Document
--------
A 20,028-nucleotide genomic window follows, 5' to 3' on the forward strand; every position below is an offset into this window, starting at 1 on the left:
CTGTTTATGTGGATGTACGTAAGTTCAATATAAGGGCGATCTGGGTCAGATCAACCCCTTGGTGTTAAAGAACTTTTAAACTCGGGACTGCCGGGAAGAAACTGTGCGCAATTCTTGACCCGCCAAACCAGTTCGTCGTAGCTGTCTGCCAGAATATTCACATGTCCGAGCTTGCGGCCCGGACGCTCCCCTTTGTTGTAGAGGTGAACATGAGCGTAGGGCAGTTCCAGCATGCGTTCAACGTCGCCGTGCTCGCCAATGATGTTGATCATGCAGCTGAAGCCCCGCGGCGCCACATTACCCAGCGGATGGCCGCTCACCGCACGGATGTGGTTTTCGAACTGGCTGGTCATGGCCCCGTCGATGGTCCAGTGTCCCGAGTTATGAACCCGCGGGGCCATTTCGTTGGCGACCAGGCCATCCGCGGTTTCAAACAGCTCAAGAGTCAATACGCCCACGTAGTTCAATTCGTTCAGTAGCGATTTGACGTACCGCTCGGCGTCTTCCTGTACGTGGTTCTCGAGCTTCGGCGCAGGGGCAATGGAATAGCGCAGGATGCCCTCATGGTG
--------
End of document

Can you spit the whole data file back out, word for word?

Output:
A 20,028-nucleotide genomic window follows, 5' to 3' on the forward strand; every position below is an offset into this window, starting at 1 on the left:
CTGTTTATGTGGATGTACGTAAGTTCAATATAAGGGCGATCTGGGTCAGATCAACCCCTTGGTGTTAAAGAACTTTTAAACTCGGGACTGCCGGGAAGAAACTGTGCGCAATTCTTGACCCGCCAAACCAGTTCGTCGTAGCTGTCTGCCAGAATATTCACATGTCCGAGCTTGCGGCCCGGACGCTCCCCTTTGTTGTAGAGGTGAACATGAGCGTAGGGCAGTTCCAGCATGCGTTCAACGTCGCCGTGCTCGCCAATGATGTTGATCATGCAGCTGAAGCCCCGCGGCGCCACATTACCCAGCGGATGGCCGCTCACCGCACGGATGTGGTTTTCGAACTGGCTGGTCATGGCCCCGTCGATGGTCCAGTGTCCCGAGTTATGAACCCGCGGGGCCATTTCGTTGGCGACCAGGCCATCCGCGGTTTCAAACAGCTCAAGAGTCAATACGCCCACGTAGTTCAATTCGTTCAGTAGCGATTTGACGTACCGCTCGGCGTCTTCCTGTACGTGGTTCTCGAGCTTCGGCGCAGGGGCAATGGAATAGCGCAGGATGCCCTCATGGTG